Valencia and Pismo Beach, California

At the end of last week’s post, I said Pismo, California, was next up and our last stop. That was not entirely true. I forgot about having to stay in Valencia for the three-day President’s weekend. There had been no problem procuring sites since we left on January 24, 2020, and the holiday weekend slipped my mind. At the last minute, the only spot I could find was at Valencia Travel Village RV Resort, and they required payment for three nights.

To make the best of the situation, we drove to Fort Tejon State Historic Park. I guess my slippery mind was still fully engaged because I left my camera behind. That’s okay, I used the best camera I had, the one in my pocket.

On our many trips up and down Interstate 5 through the Grapevine, I would see the signs to Fort Tejon and wonder what was there. We took this opportunity to find out.

Fort Tejon State Historic Park

Fort Tejon became a state park in 1947, designated as a California Historical Landmark in 1954, and added to the U.S. National Register of Historic Places in 1971. We stopped in at the visitor center where informational panels tell the historical story of the park and displays contain artifacts and recreations.

Displays at visitor center

Edward Fitzgerald Beale, Superintendent of Indian Affairs in California, was instrumental in the establishment of the fort in August 1854. It’s mission being to “protect and control the Sebastian Indian Reservation,” and to protect white settlers from raids by other Indian groups. Ten years later, it was abandoned.

Edward Fitzgerald Beale

Then we took the self-guided tour around the grounds where foundations outline the footprints of buildings. Some of the buildings have been restored, and apparently, there are plans to restore others.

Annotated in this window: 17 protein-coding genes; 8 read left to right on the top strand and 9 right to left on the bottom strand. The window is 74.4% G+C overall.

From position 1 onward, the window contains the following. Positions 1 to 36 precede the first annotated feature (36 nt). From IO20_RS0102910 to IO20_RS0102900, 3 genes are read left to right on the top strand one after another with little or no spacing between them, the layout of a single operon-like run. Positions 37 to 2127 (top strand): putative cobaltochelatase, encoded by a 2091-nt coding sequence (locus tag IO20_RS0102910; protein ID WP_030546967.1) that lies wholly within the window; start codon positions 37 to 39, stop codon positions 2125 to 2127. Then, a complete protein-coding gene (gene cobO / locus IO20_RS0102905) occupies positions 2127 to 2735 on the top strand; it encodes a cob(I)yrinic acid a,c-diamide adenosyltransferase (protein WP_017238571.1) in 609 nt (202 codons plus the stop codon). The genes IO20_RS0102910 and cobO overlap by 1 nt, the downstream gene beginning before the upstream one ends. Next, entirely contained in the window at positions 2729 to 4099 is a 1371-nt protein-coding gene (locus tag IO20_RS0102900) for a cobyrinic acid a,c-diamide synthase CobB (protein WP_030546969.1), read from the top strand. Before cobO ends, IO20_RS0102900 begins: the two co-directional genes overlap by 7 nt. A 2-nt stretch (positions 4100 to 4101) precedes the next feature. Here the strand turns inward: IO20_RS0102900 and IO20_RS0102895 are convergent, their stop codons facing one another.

Picnic area
Rocks, cut tree trunks, and a split-rail fence outline the footprint of the kitchen
Kitchen inside the commander’s house

The website lists the Frontier Army Days event scheduled for May 2, 2020. It would be wonderful if the State of California was back in business at that time. More than likely the event will need to be canceled due to the dreaded virus.

Chicken coop path
“Got food?”
400-year-old Valley Oak Trees dot the landscape

Not ready to head back to the trailer, we drove up to Mt. Pinos in the Los Padres Forest and found a place to park and eat our lunch.

Campground closed

Then we stopped at Pyramid Lake, which is part of the West Branch California Aqueduct of the California State Water Project. The lake is fed with water from the San Joaquin Valley, which is pumped through the Tehachapi Mountains. The water then flows downstream to Castaic Lake. Both lakes supply water for the Castaic Power Plant, a 1,405-megawatt pumped-storage hydroelectric plant.

Pyramid Lake

There are 90 tent and RV camping sites at the Los Alamos Campground. Tucked far away from the freeway in lower Hungry Valley, it’s quiet and rustic. It includes drinking water, toilets, a dump station, and a camp store. This is a place we might consider staying overnight in the future if we need to.

On Monday, February 17, 2020, we left Valencia Travel Village for Pismo Coast Village RV Resort in Pismo Beach. We liked the wide spaces, access to the dunes, and other amenities. The grassy area and large shade trees were a bonus. It was a perfect place to spend the last three nights of our trip.

Plenty of room, grassy areas, and shade trees

Monarch Grove Park was a short walk from the resort on the other side of Pismo State Beach North Beach Campground. We encountered a few butterflies while there and a few that had wandered over into the resort, but most of the population had already flown to the next stop on their migration.

End of the monarch season

In a list of things to do, I found Price Historical Park and Anniversary House. We like touring old homes, so off we went. Too bad the house was all closed up, and we could only walk around the property.

Price Anniversary House

A need for lunch led us to Avila Beach and the Custom House for plates of fish and chips. My mouth waters as I remember biting into the crispy crust to reach the tender moist cod inside. It had to be the best I ever tasted.

Custom House Restaurant serves the best fish and chips

Pismo Preserve is a popular place for hiking, biking, and horseback riding. Owned by The Land Conservancy, the 880-acre preserve is a private, not-for-profit organization that recently opened for recreation. There are 11 miles of trails and roads on the property that traverse through coastal-hill terrain ranging from grasslands to a wooded oak canyon and streambed.